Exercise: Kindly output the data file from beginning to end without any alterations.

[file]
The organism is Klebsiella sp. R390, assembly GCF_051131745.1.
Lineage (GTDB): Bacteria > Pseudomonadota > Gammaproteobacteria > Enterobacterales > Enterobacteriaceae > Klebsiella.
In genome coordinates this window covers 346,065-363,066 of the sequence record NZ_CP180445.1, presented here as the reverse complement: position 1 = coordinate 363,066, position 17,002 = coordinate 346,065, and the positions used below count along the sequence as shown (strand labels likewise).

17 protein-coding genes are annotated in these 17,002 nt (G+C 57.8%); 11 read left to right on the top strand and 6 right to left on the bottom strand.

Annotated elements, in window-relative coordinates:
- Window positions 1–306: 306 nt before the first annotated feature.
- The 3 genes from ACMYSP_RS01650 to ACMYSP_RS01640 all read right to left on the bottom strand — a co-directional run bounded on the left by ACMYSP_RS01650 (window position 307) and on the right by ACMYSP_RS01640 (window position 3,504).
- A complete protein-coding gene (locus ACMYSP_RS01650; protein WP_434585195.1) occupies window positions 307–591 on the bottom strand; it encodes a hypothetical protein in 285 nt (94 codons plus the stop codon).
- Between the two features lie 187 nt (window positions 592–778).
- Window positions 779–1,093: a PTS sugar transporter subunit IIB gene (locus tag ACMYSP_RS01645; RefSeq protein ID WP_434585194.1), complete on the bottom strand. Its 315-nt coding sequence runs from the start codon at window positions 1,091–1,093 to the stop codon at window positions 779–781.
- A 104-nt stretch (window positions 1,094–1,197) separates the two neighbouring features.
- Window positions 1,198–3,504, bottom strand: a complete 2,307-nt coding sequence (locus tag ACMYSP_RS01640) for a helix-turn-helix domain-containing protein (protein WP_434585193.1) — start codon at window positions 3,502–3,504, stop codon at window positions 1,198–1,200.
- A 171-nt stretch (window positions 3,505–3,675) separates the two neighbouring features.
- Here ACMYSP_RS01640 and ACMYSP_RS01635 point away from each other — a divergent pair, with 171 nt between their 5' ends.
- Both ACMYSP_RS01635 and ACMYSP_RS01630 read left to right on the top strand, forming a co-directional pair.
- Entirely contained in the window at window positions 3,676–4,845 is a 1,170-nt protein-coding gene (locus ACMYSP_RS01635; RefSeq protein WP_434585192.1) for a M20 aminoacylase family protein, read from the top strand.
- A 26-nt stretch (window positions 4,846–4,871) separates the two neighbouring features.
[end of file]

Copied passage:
The organism is Klebsiella sp. R390, assembly GCF_051131745.1.
Lineage (GTDB): Bacteria > Pseudomonadota > Gammaproteobacteria > Enterobacterales > Enterobacteriaceae > Klebsiella.
In genome coordinates this window covers 346,065-363,066 of the sequence record NZ_CP180445.1, presented here as the reverse complement: position 1 = coordinate 363,066, position 17,002 = coordinate 346,065, and the positions used below count along the sequence as shown (strand labels likewise).

17 protein-coding genes are annotated in these 17,002 nt (G+C 57.8%); 11 read left to right on the top strand and 6 right to left on the bottom strand.

Annotated elements, in window-relative coordinates:
- Window positions 1–306: 306 nt before the first annotated feature.
- The 3 genes from ACMYSP_RS01650 to ACMYSP_RS01640 all read right to left on the bottom strand — a co-directional run bounded on the left by ACMYSP_RS01650 (window position 307) and on the right by ACMYSP_RS01640 (window position 3,504).
- A complete protein-coding gene (locus ACMYSP_RS01650; protein WP_434585195.1) occupies window positions 307–591 on the bottom strand; it encodes a hypothetical protein in 285 nt (94 codons plus the stop codon).
- Between the two features lie 187 nt (window positions 592–778).
- Window positions 779–1,093: a PTS sugar transporter subunit IIB gene (locus tag ACMYSP_RS01645; RefSeq protein ID WP_434585194.1), complete on the bottom strand. Its 315-nt coding sequence runs from the start codon at window positions 1,091–1,093 to the stop codon at window positions 779–781.
- A 104-nt stretch (window positions 1,094–1,197) separates the two neighbouring features.
- Window positions 1,198–3,504, bottom strand: a complete 2,307-nt coding sequence (locus tag ACMYSP_RS01640) for a helix-turn-helix domain-containing protein (protein WP_434585193.1) — start codon at window positions 3,502–3,504, stop codon at window positions 1,198–1,200.
- A 171-nt stretch (window positions 3,505–3,675) separates the two neighbouring features.
- Here ACMYSP_RS01640 and ACMYSP_RS01635 point away from each other — a divergent pair, with 171 nt between their 5' ends.
- Both ACMYSP_RS01635 and ACMYSP_RS01630 read left to right on the top strand, forming a co-directional pair.
- Entirely contained in the window at window positions 3,676–4,845 is a 1,170-nt protein-coding gene (locus ACMYSP_RS01635; RefSeq protein WP_434585192.1) for a M20 aminoacylase family protein, read from the top strand.
- A 26-nt stretch (window positions 4,846–4,871) separates the two neighbouring features.